Documentation of our project TEXT TONE at Hamilton Winterfest 2015 Kick-off Event curated by Tara Bursey entitled On The Waterfront! TEXT TONE was on display on February 7th, 2015, at Pier 8 in Hamilton!
TEXT TONE is an interactive mobile phone based sound sculpture created out of broken and obsolete telephone technology. The piece decodes text messages sent by the audience into touch-tone keypad audio compositions that are played through the sculpture and displayed graphically on a screen within the room. The sculpture contains twelve audio channels and runs off of an Arduino Uno with the GSM Shield and Max 7.
Fun Fact: The decoded text in the video says: “Hello, my name is TEXT TONE. I’m a cybernetic organism. Living tissue over a metal endoskeleton. Thirty-five years from now, you re-programmed me to be your protector here, in this time. Beep Beep Boop Boop Beep Beep!”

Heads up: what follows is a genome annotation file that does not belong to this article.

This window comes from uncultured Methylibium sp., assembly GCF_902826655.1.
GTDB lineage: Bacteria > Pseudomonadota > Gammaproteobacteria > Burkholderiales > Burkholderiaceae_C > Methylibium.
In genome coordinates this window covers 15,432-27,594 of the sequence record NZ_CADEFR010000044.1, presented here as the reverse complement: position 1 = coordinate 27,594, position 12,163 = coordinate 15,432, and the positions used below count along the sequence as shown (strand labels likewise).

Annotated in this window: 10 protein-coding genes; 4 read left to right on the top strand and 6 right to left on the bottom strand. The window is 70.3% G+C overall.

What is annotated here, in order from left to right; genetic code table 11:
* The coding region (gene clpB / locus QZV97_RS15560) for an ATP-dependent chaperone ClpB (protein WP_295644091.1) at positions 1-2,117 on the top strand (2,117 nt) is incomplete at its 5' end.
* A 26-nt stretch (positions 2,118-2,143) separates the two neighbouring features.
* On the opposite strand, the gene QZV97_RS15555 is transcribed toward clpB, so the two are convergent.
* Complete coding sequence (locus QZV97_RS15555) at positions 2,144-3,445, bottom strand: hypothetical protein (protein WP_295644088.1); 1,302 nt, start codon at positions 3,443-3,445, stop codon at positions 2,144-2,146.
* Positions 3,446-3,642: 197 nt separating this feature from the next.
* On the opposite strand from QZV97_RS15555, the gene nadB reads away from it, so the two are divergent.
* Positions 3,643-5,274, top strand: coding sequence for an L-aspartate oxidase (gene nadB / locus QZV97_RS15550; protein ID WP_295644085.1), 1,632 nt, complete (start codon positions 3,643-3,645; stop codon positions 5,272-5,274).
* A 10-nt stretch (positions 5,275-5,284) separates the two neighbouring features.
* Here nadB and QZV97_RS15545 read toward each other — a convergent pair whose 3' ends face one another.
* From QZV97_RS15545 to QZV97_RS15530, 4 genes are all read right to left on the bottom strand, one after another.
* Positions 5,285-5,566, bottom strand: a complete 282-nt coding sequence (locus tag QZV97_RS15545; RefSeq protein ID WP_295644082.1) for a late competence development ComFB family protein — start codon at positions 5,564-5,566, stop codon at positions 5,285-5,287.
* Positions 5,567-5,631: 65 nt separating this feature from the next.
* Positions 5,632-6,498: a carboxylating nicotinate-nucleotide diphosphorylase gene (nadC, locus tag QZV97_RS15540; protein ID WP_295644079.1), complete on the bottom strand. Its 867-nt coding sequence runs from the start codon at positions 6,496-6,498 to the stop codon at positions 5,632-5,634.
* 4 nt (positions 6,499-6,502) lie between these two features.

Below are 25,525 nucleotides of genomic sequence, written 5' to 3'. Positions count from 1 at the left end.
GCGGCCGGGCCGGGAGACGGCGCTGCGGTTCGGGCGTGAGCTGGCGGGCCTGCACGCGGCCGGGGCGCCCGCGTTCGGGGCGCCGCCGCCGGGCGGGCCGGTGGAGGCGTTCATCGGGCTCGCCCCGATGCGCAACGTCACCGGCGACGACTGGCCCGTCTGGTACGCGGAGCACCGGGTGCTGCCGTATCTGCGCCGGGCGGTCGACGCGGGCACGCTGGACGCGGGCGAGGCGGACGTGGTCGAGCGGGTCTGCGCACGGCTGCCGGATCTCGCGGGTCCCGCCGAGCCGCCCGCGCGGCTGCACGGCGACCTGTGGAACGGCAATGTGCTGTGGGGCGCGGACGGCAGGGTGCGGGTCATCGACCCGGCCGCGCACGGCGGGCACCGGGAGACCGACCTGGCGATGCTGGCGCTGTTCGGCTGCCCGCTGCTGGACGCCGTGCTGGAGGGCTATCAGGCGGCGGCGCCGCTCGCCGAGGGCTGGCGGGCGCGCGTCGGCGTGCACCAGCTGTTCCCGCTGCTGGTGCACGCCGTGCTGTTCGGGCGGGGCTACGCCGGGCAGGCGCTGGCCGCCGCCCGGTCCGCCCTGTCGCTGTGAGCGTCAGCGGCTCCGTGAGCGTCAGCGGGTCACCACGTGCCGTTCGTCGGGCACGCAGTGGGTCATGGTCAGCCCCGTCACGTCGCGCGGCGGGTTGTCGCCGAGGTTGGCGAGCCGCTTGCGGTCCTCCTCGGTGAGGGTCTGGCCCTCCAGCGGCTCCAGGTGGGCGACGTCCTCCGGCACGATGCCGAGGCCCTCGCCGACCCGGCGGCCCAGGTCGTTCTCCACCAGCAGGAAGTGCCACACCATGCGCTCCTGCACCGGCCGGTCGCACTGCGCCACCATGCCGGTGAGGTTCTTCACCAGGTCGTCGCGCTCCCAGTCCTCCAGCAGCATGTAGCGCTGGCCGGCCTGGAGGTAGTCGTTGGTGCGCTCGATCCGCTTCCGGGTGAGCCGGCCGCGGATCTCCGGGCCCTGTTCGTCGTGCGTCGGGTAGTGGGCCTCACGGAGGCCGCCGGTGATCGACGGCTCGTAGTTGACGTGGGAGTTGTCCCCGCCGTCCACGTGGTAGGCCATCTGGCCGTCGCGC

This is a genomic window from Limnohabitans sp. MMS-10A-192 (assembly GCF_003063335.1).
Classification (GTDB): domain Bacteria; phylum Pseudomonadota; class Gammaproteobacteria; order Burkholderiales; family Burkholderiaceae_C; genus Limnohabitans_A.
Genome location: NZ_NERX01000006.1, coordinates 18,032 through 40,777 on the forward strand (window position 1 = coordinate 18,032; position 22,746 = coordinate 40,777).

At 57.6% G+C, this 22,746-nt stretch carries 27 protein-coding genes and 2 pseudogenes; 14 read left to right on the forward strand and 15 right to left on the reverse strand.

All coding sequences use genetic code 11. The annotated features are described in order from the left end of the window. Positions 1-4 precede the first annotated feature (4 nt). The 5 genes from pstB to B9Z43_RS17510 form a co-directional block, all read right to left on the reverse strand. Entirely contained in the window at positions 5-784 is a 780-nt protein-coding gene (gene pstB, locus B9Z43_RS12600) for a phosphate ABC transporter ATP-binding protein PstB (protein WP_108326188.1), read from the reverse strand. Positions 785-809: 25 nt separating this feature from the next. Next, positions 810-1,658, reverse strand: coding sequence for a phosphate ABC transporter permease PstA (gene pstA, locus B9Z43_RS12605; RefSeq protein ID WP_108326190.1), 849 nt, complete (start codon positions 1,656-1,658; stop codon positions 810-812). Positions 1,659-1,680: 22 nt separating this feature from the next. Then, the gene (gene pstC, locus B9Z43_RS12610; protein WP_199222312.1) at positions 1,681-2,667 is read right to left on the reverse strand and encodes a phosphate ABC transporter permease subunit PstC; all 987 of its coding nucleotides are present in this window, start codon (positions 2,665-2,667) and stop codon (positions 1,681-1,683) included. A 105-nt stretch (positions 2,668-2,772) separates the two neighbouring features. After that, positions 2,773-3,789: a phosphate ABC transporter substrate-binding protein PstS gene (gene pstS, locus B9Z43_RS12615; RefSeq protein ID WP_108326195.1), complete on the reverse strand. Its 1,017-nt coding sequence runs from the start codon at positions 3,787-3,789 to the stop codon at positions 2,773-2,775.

From rotaries to push-button touch-tone keypads, to touch-screen smartphones with keyboards, these interfaces have undergone many changes over the years. Due to the phone’s origins as a speaker and microphone device, the touch-tone keypad‘s primary function was almost exclusively to input phone numbers for voice calling. As the phone has evolved into a form of mobile computing, the incorporation of a keyboard has become essential, and components of older forms of this technology have lost their necessity, such as the sounds of numbers being pressed while creating letters during the spelling of words or texting. In commemoration of the evolution of the function and accessibility of these technologies throughout the years, TEXT TONE invites its audience to participate in examining how once-familiar communication behaviours are becoming lost languages to be unlearned through obsolescence. TEXT TONE explores how obsolescence is created by the needs of our evolving communication habits, and correspondingly, how advances in these technologies have the power to influence our habits all on their own. We would like to thank the following people for their help and support through the development of this project: Hamilton Winterfest, Tara Bursey, Dann Hines, Active Surplus, Creatron, Steve Hopkins, John Scarpino, David Braun, Mike Duffield, Kathryn Duffield, Luis Hernandez, Steve Hopkins, Walter Lai, Marc Reeve-Newson, John Scarpino, Randy Singh. Photos by Tyler Tekatch and Jeff Tessier.